Two Lines is calling for submissions for its 15th anniversary edition. This volume will be edited by John Biguenet (prose) and Sidney Wade (poetry). The deadline is October 22.
Fernando del Paso will receive the $100,000 FIL Literature Prize for lifetime literary achievement iat the 2007 Guadalajara International Book Fair on November 24.
An excerpt from del Paso’s Palinuro of Mexico, translated by Elizabeth Plaister, is included in New World / New Words: Recent Writing from the Americas, A Bilingual Anthology, now at the printer.
The University of Rochester has begun offering an undergraduate certificate in literary translation. This is a great idea.
Meanwhile the department of comparative literature at the University of Wisconsin-Madison (where I studied) is fighting threats to close the department.
Meanwhile, French readers are frustrated that it’s taking the official translator more than two weeks to complete a translation of the 759-page book.
I’m posting this again because, when I linked to it before, a few weeks ago, there was an error in the link (I only recently discovered that — I’ll try to get it right this time). This is the introduction to my book on literary translation from the Center for the Art of Translation (link below). The final stages of proofing have really been dragging on, but it’s beginning to seem the book will finally appear before too long. I think the essay isn’t too bad; I’m hoping it might pick up a link from somewhere. Here’s the opening:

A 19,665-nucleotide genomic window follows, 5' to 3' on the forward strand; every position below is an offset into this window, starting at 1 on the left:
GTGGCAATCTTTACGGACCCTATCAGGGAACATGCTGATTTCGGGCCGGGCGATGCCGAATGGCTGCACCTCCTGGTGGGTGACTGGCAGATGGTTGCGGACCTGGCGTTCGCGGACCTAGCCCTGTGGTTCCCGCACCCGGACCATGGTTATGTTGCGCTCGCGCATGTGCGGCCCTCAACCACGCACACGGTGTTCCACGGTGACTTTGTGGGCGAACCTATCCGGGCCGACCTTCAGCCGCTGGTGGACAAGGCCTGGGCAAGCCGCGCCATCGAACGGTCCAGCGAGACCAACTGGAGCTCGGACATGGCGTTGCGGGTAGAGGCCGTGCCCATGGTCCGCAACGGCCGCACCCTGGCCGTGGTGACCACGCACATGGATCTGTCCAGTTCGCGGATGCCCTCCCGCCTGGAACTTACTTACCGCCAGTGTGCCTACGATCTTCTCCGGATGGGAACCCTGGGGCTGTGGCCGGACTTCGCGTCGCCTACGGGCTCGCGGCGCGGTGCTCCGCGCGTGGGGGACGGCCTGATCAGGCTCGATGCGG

In the Popul Vuh, one of the handful of Mayan texts to escape the auto-da-fé of the Spanish missionaries of the sixteenth century, the story is told that the first people who had speech sufficient to praise the gods were made of maize. Their language was the language of the gods themselves. When those first people gazed into the distance, they could see clear to the edge of the world and the end of time. But the perfection of the people of maize alarmed the gods, especially when they began to multiply and overrun the earth. Their perfect speech was withdrawn, and instead each group was endowed with its own language.
So we live in a broken world, the world of Babel. Our world is broken, because our language has been shattered into thousands of fragments. Words are no longer the perfect, transparent embodiment of things themselves but instead are mere pointers, signs by which we grope to know the world from multiple viewpoints….
LINK: New World / New Words